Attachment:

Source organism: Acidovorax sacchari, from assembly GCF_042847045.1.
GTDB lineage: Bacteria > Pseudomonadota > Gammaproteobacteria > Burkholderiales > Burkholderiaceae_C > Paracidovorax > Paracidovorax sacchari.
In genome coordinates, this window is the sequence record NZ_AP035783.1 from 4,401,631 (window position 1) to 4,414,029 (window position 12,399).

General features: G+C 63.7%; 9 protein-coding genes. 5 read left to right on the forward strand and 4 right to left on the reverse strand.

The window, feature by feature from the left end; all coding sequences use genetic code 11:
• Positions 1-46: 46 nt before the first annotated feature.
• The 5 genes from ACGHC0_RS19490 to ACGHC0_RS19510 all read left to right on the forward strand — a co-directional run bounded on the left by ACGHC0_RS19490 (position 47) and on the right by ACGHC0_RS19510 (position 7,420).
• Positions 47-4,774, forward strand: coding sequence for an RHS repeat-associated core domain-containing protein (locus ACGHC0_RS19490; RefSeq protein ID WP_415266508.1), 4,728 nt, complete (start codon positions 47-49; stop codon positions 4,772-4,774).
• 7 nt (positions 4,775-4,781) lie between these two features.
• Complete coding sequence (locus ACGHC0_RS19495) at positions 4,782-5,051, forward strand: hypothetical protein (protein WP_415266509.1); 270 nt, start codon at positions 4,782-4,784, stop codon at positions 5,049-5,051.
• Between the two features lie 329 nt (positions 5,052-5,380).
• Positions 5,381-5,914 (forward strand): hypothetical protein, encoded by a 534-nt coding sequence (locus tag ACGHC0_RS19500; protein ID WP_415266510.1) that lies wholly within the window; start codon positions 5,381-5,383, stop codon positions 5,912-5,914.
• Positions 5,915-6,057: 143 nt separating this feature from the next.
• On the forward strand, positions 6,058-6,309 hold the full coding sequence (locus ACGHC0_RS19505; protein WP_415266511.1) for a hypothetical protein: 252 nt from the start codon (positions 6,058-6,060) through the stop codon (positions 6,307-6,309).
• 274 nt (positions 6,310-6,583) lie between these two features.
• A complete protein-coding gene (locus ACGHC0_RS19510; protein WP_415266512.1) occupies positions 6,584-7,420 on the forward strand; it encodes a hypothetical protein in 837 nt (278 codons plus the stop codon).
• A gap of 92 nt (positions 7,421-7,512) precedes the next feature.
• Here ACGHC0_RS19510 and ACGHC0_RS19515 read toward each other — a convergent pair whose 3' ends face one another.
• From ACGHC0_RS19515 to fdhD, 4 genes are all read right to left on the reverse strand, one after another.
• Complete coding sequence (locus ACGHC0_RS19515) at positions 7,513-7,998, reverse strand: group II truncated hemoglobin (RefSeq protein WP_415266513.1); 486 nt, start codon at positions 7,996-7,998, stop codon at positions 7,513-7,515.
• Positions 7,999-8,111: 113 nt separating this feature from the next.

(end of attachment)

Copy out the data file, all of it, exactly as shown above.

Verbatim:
Source organism: Acidovorax sacchari, from assembly GCF_042847045.1.
GTDB lineage: Bacteria > Pseudomonadota > Gammaproteobacteria > Burkholderiales > Burkholderiaceae_C > Paracidovorax > Paracidovorax sacchari.
In genome coordinates, this window is the sequence record NZ_AP035783.1 from 4,401,631 (window position 1) to 4,414,029 (window position 12,399).

General features: G+C 63.7%; 9 protein-coding genes. 5 read left to right on the forward strand and 4 right to left on the reverse strand.

The window, feature by feature from the left end; all coding sequences use genetic code 11:
• Positions 1-46: 46 nt before the first annotated feature.
• The 5 genes from ACGHC0_RS19490 to ACGHC0_RS19510 all read left to right on the forward strand — a co-directional run bounded on the left by ACGHC0_RS19490 (position 47) and on the right by ACGHC0_RS19510 (position 7,420).
• Positions 47-4,774, forward strand: coding sequence for an RHS repeat-associated core domain-containing protein (locus ACGHC0_RS19490; RefSeq protein ID WP_415266508.1), 4,728 nt, complete (start codon positions 47-49; stop codon positions 4,772-4,774).
• 7 nt (positions 4,775-4,781) lie between these two features.
• Complete coding sequence (locus ACGHC0_RS19495) at positions 4,782-5,051, forward strand: hypothetical protein (protein WP_415266509.1); 270 nt, start codon at positions 4,782-4,784, stop codon at positions 5,049-5,051.
• Between the two features lie 329 nt (positions 5,052-5,380).
• Positions 5,381-5,914 (forward strand): hypothetical protein, encoded by a 534-nt coding sequence (locus tag ACGHC0_RS19500; protein ID WP_415266510.1) that lies wholly within the window; start codon positions 5,381-5,383, stop codon positions 5,912-5,914.
• Positions 5,915-6,057: 143 nt separating this feature from the next.
• On the forward strand, positions 6,058-6,309 hold the full coding sequence (locus ACGHC0_RS19505; protein WP_415266511.1) for a hypothetical protein: 252 nt from the start codon (positions 6,058-6,060) through the stop codon (positions 6,307-6,309).
• 274 nt (positions 6,310-6,583) lie between these two features.
• A complete protein-coding gene (locus ACGHC0_RS19510; protein WP_415266512.1) occupies positions 6,584-7,420 on the forward strand; it encodes a hypothetical protein in 837 nt (278 codons plus the stop codon).
• A gap of 92 nt (positions 7,421-7,512) precedes the next feature.
• Here ACGHC0_RS19510 and ACGHC0_RS19515 read toward each other — a convergent pair whose 3' ends face one another.
• From ACGHC0_RS19515 to fdhD, 4 genes are all read right to left on the reverse strand, one after another.
• Complete coding sequence (locus ACGHC0_RS19515) at positions 7,513-7,998, reverse strand: group II truncated hemoglobin (RefSeq protein WP_415266513.1); 486 nt, start codon at positions 7,996-7,998, stop codon at positions 7,513-7,515.
• Positions 7,999-8,111: 113 nt separating this feature from the next.